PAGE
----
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Al-Qaeda claims responsibility for Baghdad blasts

An al-Qaeda front group in Iraq says it was behind the wave of attacks that killed 69 people on a single day last week.

(AP) Baghdad - The coordinated attacks struck a dozen mostly Shiite neighborhoods on Thursday in the first major bloodshed since U.S. troops completed a full withdrawal this month after nearly nine years of war. They also coincided with a government crisis that has again strained ties between Iraq's Sunnis and Shiites to the breaking point, tearing at the same fault line that nearly pushed Iraq into all-out civil war several years ago.

The claim of responsibility made no mention of the U.S. withdrawal. Instead, it focused its rage on the country's Shiite-dominated leadership, which Sunni insurgents have battled since it came to power as a result of the U.S.-led invasion that toppled Saddam Hussein in 2003.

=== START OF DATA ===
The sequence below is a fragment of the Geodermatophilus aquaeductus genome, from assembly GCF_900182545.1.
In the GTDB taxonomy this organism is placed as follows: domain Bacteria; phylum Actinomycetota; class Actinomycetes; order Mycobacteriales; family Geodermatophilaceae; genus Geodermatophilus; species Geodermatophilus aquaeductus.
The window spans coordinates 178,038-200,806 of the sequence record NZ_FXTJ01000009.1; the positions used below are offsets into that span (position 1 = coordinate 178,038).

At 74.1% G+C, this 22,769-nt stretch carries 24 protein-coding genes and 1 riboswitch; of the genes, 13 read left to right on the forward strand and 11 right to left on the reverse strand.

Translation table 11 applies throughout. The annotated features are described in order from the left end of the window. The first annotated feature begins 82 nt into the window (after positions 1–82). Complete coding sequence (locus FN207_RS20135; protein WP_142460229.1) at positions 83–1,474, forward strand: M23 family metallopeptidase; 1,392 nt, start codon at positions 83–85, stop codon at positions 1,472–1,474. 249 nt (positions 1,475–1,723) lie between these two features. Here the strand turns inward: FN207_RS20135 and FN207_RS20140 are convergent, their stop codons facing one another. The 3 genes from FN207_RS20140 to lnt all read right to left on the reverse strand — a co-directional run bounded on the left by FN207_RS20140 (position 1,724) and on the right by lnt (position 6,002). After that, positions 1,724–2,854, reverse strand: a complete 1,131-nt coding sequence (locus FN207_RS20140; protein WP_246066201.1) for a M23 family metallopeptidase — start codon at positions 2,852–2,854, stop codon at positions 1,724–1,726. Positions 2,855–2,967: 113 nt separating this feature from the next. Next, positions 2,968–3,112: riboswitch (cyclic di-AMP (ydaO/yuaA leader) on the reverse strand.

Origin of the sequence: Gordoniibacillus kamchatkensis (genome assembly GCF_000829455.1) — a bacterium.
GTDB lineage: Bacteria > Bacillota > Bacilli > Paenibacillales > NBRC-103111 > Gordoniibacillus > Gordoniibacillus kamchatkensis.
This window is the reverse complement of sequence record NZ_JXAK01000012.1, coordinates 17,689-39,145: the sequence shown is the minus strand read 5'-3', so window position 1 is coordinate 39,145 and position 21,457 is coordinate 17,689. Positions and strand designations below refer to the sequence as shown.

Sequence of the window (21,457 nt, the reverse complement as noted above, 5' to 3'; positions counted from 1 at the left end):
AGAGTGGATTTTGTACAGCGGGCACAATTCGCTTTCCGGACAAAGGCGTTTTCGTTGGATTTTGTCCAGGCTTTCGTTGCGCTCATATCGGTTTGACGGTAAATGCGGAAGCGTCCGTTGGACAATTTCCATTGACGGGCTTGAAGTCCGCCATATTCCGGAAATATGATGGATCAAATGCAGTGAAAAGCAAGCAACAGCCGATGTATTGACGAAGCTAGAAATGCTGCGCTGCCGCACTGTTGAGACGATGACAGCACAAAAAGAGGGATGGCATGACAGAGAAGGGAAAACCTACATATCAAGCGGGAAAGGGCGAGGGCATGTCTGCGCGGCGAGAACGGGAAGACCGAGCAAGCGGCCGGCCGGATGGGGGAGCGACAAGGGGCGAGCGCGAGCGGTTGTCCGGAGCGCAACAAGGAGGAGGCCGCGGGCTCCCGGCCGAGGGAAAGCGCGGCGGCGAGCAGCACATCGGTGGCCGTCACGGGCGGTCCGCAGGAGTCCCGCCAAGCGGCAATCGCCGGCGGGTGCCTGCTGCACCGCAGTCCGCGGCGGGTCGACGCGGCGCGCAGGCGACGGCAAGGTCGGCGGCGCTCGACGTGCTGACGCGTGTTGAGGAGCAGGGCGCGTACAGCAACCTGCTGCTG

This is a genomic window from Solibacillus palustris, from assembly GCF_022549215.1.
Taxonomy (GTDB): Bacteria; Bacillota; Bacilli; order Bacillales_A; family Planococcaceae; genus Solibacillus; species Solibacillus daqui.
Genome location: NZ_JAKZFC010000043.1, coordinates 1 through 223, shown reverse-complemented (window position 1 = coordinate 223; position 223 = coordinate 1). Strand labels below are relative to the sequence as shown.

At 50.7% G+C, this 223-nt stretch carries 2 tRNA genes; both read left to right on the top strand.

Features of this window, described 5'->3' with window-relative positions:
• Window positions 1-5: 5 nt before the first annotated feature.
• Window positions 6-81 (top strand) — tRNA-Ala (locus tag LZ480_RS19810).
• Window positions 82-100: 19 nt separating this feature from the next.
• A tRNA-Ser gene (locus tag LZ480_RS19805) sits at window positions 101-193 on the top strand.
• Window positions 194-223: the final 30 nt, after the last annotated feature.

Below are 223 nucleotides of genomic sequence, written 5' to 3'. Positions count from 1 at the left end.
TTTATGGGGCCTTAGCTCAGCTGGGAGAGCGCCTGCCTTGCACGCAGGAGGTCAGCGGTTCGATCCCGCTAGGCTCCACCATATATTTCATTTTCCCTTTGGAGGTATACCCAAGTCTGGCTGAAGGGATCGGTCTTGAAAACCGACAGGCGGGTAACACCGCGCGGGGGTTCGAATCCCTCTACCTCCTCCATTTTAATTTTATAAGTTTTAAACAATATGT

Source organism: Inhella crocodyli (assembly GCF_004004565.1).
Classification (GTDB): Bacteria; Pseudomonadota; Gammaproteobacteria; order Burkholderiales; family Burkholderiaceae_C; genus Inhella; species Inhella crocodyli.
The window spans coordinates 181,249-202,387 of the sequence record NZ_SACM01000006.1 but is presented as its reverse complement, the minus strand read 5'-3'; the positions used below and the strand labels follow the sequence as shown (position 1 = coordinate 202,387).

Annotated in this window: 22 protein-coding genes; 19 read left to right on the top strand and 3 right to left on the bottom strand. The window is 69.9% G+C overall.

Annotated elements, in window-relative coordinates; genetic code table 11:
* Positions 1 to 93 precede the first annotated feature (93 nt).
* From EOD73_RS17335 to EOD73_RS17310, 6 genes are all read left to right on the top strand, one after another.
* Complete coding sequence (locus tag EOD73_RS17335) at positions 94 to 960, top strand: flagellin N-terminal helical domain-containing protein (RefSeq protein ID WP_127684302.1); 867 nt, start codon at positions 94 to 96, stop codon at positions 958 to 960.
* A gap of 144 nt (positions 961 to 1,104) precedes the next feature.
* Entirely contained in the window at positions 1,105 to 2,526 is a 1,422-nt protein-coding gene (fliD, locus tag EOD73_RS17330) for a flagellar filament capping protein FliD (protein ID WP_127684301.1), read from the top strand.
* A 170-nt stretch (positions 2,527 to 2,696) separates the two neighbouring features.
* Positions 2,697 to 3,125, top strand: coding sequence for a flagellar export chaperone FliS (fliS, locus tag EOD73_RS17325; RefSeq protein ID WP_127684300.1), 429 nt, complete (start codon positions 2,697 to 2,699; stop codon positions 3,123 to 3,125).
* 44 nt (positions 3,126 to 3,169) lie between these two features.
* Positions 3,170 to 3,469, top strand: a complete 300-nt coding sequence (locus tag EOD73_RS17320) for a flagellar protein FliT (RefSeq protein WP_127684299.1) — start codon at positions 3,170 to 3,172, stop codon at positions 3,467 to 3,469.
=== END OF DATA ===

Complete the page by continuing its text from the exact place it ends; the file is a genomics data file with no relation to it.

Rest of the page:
"The series of special invasions (was) launched … to support the weak Sunnis in the prisons of the apostates and to retaliate for the captives who were executed," said the statement in the name of the Islamic State of Iraq.

According to the SITE Intelligence Group, a U.S.-based organization that monitors jihadist Web traffic, the claim of responsibility was posted late Monday on militant websites.

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Mariam Nabattu, a religious studies teacher, must work at two schools in central Uganda to make ends meet.

Patricia Lindrio/GPJ Uganda
Edna Namara and Patricia Lindrio

KAMPALA — Allen Asimwe has dedicated more than two decades to teaching geography at a large public high school in southwestern Uganda. Her retirement age, as a public servant entitled to benefits, is just six years away.

She doubts she will wait that long.

“I am determined, I want to quit,” she says, calculating that she could earn more by shifting full time to the salon she opened six years ago to supplement her income. “Given the frustration, I cannot continue in class anymore.”

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